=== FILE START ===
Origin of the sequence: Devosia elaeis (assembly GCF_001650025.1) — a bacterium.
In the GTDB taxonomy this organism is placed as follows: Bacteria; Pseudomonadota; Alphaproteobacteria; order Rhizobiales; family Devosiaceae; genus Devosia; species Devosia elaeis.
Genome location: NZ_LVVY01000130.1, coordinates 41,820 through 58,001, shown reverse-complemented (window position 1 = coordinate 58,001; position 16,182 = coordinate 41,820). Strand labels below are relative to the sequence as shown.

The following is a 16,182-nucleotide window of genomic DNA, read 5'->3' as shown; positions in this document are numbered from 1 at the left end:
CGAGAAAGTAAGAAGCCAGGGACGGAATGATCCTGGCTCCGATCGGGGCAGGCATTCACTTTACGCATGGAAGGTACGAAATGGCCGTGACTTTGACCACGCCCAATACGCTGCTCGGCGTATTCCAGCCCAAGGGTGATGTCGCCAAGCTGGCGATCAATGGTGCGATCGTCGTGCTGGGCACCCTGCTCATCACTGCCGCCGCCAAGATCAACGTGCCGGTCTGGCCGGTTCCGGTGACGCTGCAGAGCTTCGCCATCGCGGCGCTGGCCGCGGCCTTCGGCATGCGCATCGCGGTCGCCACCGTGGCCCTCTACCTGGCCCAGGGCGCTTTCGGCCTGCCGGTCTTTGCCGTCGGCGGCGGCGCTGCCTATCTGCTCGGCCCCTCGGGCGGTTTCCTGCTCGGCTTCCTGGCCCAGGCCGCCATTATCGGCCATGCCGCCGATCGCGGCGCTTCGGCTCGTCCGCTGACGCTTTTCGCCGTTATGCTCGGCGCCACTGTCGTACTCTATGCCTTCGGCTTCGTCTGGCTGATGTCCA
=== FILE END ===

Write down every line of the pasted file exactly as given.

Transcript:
Origin of the sequence: Devosia elaeis (assembly GCF_001650025.1) — a bacterium.
In the GTDB taxonomy this organism is placed as follows: Bacteria; Pseudomonadota; Alphaproteobacteria; order Rhizobiales; family Devosiaceae; genus Devosia; species Devosia elaeis.
Genome location: NZ_LVVY01000130.1, coordinates 41,820 through 58,001, shown reverse-complemented (window position 1 = coordinate 58,001; position 16,182 = coordinate 41,820). Strand labels below are relative to the sequence as shown.

The following is a 16,182-nucleotide window of genomic DNA, read 5'->3' as shown; positions in this document are numbered from 1 at the left end:
CGAGAAAGTAAGAAGCCAGGGACGGAATGATCCTGGCTCCGATCGGGGCAGGCATTCACTTTACGCATGGAAGGTACGAAATGGCCGTGACTTTGACCACGCCCAATACGCTGCTCGGCGTATTCCAGCCCAAGGGTGATGTCGCCAAGCTGGCGATCAATGGTGCGATCGTCGTGCTGGGCACCCTGCTCATCACTGCCGCCGCCAAGATCAACGTGCCGGTCTGGCCGGTTCCGGTGACGCTGCAGAGCTTCGCCATCGCGGCGCTGGCCGCGGCCTTCGGCATGCGCATCGCGGTCGCCACCGTGGCCCTCTACCTGGCCCAGGGCGCTTTCGGCCTGCCGGTCTTTGCCGTCGGCGGCGGCGCTGCCTATCTGCTCGGCCCCTCGGGCGGTTTCCTGCTCGGCTTCCTGGCCCAGGCCGCCATTATCGGCCATGCCGCCGATCGCGGCGCTTCGGCTCGTCCGCTGACGCTTTTCGCCGTTATGCTCGGCGCCACTGTCGTACTCTATGCCTTCGGCTTCGTCTGGCTGATGTCCA